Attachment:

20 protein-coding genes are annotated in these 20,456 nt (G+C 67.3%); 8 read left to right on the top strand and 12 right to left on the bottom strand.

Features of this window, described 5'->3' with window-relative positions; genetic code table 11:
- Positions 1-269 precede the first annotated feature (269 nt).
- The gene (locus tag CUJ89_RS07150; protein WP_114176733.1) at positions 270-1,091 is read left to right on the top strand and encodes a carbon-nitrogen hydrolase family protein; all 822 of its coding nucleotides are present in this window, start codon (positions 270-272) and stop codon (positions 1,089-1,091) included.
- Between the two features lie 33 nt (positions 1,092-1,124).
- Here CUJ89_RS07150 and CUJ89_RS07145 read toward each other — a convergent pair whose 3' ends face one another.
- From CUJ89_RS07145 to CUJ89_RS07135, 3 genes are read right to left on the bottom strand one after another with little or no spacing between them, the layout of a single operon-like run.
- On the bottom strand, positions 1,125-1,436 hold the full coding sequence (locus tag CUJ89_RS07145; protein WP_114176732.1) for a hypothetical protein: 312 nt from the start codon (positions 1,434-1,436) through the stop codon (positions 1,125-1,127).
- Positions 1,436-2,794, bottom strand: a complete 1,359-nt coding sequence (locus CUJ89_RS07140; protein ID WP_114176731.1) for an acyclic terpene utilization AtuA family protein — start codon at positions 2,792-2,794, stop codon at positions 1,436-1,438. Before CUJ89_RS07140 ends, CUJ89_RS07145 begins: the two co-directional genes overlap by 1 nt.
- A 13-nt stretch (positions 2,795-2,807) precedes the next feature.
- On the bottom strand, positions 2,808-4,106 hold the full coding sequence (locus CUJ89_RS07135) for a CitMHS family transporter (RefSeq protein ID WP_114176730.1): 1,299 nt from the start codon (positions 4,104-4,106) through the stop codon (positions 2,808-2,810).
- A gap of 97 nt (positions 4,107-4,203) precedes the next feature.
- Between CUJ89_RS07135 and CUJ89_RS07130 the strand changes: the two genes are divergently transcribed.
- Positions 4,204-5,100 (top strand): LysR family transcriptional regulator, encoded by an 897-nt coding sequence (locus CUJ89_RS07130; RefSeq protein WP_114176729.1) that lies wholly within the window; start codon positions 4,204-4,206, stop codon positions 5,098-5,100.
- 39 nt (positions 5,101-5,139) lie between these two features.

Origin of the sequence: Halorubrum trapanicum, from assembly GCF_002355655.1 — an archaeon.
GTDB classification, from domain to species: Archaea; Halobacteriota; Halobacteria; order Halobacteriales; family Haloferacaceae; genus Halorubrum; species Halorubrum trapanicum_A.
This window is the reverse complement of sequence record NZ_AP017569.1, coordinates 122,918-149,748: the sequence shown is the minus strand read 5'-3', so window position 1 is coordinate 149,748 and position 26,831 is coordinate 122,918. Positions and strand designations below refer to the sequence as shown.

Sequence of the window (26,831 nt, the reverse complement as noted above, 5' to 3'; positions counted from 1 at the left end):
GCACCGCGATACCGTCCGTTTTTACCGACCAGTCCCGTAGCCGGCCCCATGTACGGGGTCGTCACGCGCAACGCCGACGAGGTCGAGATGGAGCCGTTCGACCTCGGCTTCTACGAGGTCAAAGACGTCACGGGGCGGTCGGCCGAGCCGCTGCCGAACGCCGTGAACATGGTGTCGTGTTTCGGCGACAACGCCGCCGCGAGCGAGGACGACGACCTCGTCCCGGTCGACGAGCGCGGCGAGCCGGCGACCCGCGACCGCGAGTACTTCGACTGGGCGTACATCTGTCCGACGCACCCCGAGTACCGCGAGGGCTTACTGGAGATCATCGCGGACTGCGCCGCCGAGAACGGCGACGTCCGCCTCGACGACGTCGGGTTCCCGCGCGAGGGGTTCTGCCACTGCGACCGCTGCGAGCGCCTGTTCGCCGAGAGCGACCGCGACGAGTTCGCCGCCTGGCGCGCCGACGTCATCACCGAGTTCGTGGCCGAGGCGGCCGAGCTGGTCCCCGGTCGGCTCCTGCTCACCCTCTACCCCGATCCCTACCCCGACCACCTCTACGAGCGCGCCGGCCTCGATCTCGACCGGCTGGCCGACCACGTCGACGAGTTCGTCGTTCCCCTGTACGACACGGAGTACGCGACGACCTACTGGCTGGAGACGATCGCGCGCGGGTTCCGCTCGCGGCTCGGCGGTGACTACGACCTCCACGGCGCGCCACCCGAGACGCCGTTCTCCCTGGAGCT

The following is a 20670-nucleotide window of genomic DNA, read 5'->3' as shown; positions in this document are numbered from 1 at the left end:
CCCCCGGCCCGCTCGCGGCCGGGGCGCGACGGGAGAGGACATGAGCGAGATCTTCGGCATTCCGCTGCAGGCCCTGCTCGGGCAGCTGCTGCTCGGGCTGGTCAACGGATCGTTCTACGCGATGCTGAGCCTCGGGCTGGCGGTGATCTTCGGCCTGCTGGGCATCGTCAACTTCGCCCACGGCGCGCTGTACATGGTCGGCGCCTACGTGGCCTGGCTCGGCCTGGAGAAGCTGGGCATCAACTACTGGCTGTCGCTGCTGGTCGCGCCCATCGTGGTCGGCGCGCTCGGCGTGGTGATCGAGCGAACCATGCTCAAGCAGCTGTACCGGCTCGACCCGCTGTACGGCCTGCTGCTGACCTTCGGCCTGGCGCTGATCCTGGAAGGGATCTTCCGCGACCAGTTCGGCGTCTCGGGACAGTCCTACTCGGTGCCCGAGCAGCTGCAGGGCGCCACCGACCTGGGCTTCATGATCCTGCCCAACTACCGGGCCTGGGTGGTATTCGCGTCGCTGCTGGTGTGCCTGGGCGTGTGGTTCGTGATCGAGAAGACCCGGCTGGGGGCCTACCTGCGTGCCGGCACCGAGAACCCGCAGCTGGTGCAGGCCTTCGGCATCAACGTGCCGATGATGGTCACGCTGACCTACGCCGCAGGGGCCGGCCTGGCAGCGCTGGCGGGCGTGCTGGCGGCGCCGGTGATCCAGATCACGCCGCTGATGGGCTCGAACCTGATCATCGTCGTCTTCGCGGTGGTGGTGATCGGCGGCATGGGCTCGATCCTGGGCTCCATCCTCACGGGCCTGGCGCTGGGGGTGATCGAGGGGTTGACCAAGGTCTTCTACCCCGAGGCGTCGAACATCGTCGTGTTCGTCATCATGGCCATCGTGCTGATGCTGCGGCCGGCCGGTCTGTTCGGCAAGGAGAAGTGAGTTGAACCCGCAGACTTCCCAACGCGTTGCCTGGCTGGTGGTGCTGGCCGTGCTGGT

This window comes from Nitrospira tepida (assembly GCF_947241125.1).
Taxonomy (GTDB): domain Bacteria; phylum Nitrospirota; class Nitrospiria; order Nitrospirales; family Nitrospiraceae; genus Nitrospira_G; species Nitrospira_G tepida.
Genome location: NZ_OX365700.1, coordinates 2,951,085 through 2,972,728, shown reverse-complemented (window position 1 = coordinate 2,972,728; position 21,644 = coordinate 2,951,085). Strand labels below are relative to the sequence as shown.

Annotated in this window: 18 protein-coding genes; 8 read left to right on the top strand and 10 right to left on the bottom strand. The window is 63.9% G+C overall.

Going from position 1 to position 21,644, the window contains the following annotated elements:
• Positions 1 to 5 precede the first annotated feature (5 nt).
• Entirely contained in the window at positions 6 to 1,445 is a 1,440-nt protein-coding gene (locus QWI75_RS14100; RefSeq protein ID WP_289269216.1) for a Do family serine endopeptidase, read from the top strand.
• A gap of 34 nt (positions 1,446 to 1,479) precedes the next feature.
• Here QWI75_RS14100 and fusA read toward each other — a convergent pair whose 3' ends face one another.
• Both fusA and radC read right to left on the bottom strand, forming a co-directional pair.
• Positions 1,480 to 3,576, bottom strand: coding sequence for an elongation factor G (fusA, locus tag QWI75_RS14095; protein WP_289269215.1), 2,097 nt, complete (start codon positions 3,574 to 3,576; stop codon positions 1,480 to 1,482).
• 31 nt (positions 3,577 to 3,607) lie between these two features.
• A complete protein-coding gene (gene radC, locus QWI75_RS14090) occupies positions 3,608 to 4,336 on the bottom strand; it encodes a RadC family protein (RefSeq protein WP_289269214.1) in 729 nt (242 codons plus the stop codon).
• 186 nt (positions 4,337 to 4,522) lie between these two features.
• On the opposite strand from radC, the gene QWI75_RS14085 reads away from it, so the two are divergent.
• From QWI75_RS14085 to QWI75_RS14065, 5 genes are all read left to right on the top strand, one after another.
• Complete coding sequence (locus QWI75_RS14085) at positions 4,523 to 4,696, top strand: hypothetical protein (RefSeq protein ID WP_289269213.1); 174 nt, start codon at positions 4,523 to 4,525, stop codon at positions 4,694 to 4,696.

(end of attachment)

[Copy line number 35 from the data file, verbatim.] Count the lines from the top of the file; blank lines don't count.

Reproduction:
• A complete protein-coding gene (gene radC, locus QWI75_RS14090) occupies positions 3,608 to 4,336 on the bottom strand; it encodes a RadC family protein (RefSeq protein WP_289269214.1) in 729 nt (242 codons plus the stop codon).